Rise in property millionaires despite slowing price growth
Just over one third of properties across the prime areas of London were worth £1m or more in September 2011 (34.6%), a figure that had risen to two in five (43%) following average annual price growth of 11.1% in the last quarter.
Properties worth more than £1m are no longer just in locations in prime central London.
In September 2010, 57.1% of £1m properties were located in the traditional prime central locations such as Chelsea and Kensington, a figure that has now fallen to 52.7% as areas to the south and west of more traditional prime central hotspots see strong price growth.
Peter Rollings, CEO of Marsh & Parsons, said: “After the meteoric price rises seen in prime London in the past few years, the number of property millionaires in the capital has also shot up. Properties no longer have to be palatial to be worth £1m. If they are located in a popular prime area, there’s a good chance they’ll be worth a seven figure sum. They do not necessarily have to be “mansions”.
However the strong price growth in the past two years has also boosted the number of homes worth £2m in prime London. 18.5% of all homes in prime London are worth £2m or more, compared to 14.3% a year ago, while 35.5% of homes in prime central London are now worth £2m or more.
Rollings continued: “International and domestic buyers have been flocking to prime property in recent years, but this influx of wealth is no longer concentrated in the most central locations.
“With the supply of homes especially constrained in the central prime areas, wealth has been overflowing into areas like Balham, Clapham and Brook Green, pushing up prices and boosting the number of £1m properties across the capital.”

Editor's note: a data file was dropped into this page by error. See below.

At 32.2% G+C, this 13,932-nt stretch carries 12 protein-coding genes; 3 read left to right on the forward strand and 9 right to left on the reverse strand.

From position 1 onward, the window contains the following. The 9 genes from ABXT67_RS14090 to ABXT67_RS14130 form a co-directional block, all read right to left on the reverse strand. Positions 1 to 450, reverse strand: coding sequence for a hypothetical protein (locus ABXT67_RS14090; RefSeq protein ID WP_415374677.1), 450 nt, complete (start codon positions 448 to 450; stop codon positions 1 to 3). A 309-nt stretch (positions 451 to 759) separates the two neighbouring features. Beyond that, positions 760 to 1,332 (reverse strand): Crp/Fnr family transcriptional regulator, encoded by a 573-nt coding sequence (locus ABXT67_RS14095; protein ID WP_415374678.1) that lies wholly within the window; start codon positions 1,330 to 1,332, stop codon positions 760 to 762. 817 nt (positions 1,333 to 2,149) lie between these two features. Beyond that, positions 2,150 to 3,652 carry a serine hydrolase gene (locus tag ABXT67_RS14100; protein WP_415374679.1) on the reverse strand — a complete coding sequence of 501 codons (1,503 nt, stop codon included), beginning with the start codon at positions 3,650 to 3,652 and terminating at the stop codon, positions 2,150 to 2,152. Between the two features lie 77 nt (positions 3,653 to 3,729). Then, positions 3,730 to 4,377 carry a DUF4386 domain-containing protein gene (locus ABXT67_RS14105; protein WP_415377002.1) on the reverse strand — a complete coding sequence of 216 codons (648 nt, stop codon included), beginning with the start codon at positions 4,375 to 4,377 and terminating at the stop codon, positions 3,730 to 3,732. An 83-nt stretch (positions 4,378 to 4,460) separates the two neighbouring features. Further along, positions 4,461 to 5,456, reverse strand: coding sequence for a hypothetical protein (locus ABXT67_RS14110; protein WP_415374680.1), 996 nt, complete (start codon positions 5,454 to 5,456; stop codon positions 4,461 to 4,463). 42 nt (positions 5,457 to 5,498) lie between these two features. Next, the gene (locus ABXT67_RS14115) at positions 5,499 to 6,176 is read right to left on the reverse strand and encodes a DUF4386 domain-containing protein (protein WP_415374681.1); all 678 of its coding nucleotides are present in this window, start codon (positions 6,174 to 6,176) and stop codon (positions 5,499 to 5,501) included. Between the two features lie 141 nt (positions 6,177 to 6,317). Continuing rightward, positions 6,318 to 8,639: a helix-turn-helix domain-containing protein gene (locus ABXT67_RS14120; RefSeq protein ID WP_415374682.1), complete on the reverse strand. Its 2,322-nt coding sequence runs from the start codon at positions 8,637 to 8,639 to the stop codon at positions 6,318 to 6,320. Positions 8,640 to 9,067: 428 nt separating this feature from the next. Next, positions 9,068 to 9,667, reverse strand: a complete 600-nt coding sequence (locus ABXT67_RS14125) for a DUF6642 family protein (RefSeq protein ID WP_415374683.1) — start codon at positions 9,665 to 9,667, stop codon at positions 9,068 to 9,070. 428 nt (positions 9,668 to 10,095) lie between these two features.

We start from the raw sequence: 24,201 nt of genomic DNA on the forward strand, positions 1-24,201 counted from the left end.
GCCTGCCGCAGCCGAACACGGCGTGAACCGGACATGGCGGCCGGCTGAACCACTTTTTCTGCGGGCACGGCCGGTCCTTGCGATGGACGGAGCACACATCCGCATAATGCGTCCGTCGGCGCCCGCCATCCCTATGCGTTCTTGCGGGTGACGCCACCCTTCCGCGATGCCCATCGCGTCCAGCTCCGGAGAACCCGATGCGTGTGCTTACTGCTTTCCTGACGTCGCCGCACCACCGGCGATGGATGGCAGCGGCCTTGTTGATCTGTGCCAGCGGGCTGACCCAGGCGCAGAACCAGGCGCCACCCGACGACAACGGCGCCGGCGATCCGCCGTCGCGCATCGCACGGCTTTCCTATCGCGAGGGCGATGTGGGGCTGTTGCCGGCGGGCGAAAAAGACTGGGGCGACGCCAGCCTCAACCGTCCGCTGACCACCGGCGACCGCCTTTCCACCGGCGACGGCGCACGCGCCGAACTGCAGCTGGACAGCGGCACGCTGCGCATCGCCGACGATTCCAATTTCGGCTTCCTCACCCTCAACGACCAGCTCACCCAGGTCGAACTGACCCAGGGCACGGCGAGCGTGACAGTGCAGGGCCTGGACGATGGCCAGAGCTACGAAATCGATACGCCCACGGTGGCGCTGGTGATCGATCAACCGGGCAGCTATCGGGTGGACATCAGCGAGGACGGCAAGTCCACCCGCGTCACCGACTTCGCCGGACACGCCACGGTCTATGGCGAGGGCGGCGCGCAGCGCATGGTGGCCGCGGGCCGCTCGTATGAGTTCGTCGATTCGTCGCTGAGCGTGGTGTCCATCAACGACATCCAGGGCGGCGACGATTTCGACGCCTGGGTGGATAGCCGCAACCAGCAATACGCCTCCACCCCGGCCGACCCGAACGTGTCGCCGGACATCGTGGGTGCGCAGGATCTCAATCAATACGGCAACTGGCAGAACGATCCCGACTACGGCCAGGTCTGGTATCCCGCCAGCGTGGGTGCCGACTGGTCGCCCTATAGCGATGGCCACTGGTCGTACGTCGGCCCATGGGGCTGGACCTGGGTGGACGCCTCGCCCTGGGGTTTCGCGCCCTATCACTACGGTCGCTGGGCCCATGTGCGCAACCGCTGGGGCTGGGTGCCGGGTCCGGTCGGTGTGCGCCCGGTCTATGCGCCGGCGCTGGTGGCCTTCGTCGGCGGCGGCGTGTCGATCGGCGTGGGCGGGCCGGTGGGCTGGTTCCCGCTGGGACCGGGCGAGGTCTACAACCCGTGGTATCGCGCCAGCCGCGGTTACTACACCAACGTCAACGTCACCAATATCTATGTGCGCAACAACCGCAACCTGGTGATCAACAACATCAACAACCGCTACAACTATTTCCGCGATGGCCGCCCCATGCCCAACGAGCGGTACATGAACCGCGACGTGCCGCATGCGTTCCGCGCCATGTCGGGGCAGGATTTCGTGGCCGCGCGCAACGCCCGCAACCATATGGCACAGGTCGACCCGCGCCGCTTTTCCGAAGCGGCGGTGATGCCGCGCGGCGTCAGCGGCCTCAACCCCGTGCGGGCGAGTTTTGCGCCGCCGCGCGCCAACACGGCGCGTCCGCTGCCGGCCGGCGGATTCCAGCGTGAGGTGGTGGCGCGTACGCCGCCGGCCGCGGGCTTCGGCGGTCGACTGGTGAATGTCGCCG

According to Marsh & Parsons, despite the rise in the number of million pound properties in the last year, house price rises are showing signs of slowing.
In the last quarter, prices rose by 3.5%, down from 3.7% in Q2 2012, which may indicate that the price growth in the capital is moving towards a steadier, more sustainable rate of increase.
A healthier balance between supply and demand slowed short-term growth, with 14.7 buyer registrations per instruction in the quarter, down from 17.5 in the previous quarter.
The supply of properties increased by 2% in the quarter, while the traditionally sluggish July and August months combined with the Olympics caused total buyer numbers to fall by 14.8%.
Peter Rollings added: “Although the number of homes coming on to the market remains at near historic lows, it improved in the last quarter at the same time as buyer numbers fell back. It’s not yet a buyer’s market, but easing competition has factored into slower quarterly price growth.
“Buyers are spending more time educating themselves on the current market and stamp duty developments, rather than acting with urgency. Properties need to tick every box – not to mention be correctly priced – to convince the more speculative buyers to make a move quickly.”